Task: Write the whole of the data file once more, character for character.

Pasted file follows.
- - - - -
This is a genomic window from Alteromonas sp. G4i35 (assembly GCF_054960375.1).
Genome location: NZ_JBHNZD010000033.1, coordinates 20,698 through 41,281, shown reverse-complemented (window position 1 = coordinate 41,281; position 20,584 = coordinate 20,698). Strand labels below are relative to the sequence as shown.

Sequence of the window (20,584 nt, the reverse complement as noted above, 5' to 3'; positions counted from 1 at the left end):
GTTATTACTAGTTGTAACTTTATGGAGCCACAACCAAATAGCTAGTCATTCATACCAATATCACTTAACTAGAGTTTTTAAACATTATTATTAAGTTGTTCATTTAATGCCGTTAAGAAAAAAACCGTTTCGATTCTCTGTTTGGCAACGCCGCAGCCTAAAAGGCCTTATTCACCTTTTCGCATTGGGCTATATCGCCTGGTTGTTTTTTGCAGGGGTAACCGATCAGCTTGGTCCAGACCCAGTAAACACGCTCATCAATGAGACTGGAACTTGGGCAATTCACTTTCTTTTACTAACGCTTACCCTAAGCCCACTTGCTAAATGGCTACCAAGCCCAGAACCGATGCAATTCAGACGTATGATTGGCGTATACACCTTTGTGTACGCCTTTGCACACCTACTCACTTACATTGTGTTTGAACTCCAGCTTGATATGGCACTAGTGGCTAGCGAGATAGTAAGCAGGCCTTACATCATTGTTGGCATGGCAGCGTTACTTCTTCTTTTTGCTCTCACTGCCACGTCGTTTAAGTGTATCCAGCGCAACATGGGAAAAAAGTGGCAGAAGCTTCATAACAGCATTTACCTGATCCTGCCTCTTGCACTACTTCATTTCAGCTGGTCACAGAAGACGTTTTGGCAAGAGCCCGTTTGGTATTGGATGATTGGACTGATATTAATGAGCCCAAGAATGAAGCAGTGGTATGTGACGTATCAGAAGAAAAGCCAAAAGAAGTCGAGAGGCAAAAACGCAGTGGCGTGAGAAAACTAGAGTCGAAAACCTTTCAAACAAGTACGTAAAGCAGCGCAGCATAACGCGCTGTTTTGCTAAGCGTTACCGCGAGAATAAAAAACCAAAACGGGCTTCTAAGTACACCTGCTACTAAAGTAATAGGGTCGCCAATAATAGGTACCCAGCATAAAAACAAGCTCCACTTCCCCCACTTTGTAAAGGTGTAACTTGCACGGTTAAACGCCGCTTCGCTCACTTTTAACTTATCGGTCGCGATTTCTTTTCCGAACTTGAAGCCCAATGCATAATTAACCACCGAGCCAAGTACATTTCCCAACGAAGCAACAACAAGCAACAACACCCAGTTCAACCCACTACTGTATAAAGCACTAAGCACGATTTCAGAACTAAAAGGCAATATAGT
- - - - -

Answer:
This is a genomic window from Alteromonas sp. G4i35 (assembly GCF_054960375.1).
Genome location: NZ_JBHNZD010000033.1, coordinates 20,698 through 41,281, shown reverse-complemented (window position 1 = coordinate 41,281; position 20,584 = coordinate 20,698). Strand labels below are relative to the sequence as shown.

Sequence of the window (20,584 nt, the reverse complement as noted above, 5' to 3'; positions counted from 1 at the left end):
GTTATTACTAGTTGTAACTTTATGGAGCCACAACCAAATAGCTAGTCATTCATACCAATATCACTTAACTAGAGTTTTTAAACATTATTATTAAGTTGTTCATTTAATGCCGTTAAGAAAAAAACCGTTTCGATTCTCTGTTTGGCAACGCCGCAGCCTAAAAGGCCTTATTCACCTTTTCGCATTGGGCTATATCGCCTGGTTGTTTTTTGCAGGGGTAACCGATCAGCTTGGTCCAGACCCAGTAAACACGCTCATCAATGAGACTGGAACTTGGGCAATTCACTTTCTTTTACTAACGCTTACCCTAAGCCCACTTGCTAAATGGCTACCAAGCCCAGAACCGATGCAATTCAGACGTATGATTGGCGTATACACCTTTGTGTACGCCTTTGCACACCTACTCACTTACATTGTGTTTGAACTCCAGCTTGATATGGCACTAGTGGCTAGCGAGATAGTAAGCAGGCCTTACATCATTGTTGGCATGGCAGCGTTACTTCTTCTTTTTGCTCTCACTGCCACGTCGTTTAAGTGTATCCAGCGCAACATGGGAAAAAAGTGGCAGAAGCTTCATAACAGCATTTACCTGATCCTGCCTCTTGCACTACTTCATTTCAGCTGGTCACAGAAGACGTTTTGGCAAGAGCCCGTTTGGTATTGGATGATTGGACTGATATTAATGAGCCCAAGAATGAAGCAGTGGTATGTGACGTATCAGAAGAAAAGCCAAAAGAAGTCGAGAGGCAAAAACGCAGTGGCGTGAGAAAACTAGAGTCGAAAACCTTTCAAACAAGTACGTAAAGCAGCGCAGCATAACGCGCTGTTTTGCTAAGCGTTACCGCGAGAATAAAAAACCAAAACGGGCTTCTAAGTACACCTGCTACTAAAGTAATAGGGTCGCCAATAATAGGTACCCAGCATAAAAACAAGCTCCACTTCCCCCACTTTGTAAAGGTGTAACTTGCACGGTTAAACGCCGCTTCGCTCACTTTTAACTTATCGGTCGCGATTTCTTTTCCGAACTTGAAGCCCAATGCATAATTAACCACCGAGCCAAGTACATTTCCCAACGAAGCAACAACAAGCAACAACACCCAGTTCAACCCACTACTGTATAAAGCACTAAGCACGATTTCAGAACTAAAAGGCAATATAGT